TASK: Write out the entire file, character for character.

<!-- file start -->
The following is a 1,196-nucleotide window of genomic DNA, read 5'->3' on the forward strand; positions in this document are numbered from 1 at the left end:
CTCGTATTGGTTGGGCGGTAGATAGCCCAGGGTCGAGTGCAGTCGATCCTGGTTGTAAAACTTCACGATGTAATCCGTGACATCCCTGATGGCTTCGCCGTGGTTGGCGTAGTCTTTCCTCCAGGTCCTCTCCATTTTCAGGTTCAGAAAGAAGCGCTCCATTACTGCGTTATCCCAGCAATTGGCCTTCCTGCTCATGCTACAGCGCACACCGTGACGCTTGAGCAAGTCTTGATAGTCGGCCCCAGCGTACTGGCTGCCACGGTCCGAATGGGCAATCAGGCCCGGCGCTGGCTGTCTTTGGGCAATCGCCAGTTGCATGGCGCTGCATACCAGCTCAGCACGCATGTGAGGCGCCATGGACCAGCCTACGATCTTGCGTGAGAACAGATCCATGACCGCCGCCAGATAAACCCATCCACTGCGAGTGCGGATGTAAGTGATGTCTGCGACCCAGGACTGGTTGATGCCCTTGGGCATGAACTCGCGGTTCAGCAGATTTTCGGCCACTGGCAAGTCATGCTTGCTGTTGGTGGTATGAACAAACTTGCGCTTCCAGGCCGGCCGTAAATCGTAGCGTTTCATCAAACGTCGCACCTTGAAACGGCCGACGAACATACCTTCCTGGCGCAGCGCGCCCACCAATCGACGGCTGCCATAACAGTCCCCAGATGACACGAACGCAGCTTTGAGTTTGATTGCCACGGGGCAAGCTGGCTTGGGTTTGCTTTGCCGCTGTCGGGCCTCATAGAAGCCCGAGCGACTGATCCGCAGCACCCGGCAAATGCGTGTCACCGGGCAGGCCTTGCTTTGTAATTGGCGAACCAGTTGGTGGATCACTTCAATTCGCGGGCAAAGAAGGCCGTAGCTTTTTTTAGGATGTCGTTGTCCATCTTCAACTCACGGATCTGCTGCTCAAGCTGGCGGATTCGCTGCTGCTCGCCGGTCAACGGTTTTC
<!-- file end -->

The following is a 1,196-nucleotide window of genomic DNA, read 5'->3' on the forward strand; positions in this document are numbered from 1 at the left end:
CTCGTATTGGTTGGGCGGTAGATAGCCCAGGGTCGAGTGCAGTCGATCCTGGTTGTAAAACTTCACGATGTAATCCGTGACATCCCTGATGGCTTCGCCGTGGTTGGCGTAGTCTTTCCTCCAGGTCCTCTCCATTTTCAGGTTCAGAAAGAAGCGCTCCATTACTGCGTTATCCCAGCAATTGGCCTTCCTGCTCATGCTACAGCGCACACCGTGACGCTTGAGCAAGTCTTGATAGTCGGCCCCAGCGTACTGGCTGCCACGGTCCGAATGGGCAATCAGGCCCGGCGCTGGCTGTCTTTGGGCAATCGCCAGTTGCATGGCGCTGCATACCAGCTCAGCACGCATGTGAGGCGCCATGGACCAGCCTACGATCTTGCGTGAGAACAGATCCATGACCGCCGCCAGATAAACCCATCCACTGCGAGTGCGGATGTAAGTGATGTCTGCGACCCAGGACTGGTTGATGCCCTTGGGCATGAACTCGCGGTTCAGCAGATTTTCGGCCACTGGCAAGTCATGCTTGCTGTTGGTGGTATGAACAAACTTGCGCTTCCAGGCCGGCCGTAAATCGTAGCGTTTCATCAAACGTCGCACCTTGAAACGGCCGACGAACATACCTTCCTGGCGCAGCGCGCCCACCAATCGACGGCTGCCATAACAGTCCCCAGATGACACGAACGCAGCTTTGAGTTTGATTGCCACGGGGCAAGCTGGCTTGGGTTTGCTTTGCCGCTGTCGGGCCTCATAGAAGCCCGAGCGACTGATCCGCAGCACCCGGCAAATGCGTGTCACCGGGCAGGCCTTGCTTTGTAATTGGCGAACCAGTTGGTGGATCACTTCAATTCGCGGGCAAAGAAGGCCGTAGCTTTTTTTAGGATGTCGTTGTCCATCTTCAACTCACGGATCTGCTGCTCAAGCTGGCGGATTCGCTGCTGCTCGCCGGTCAACGGTTTTC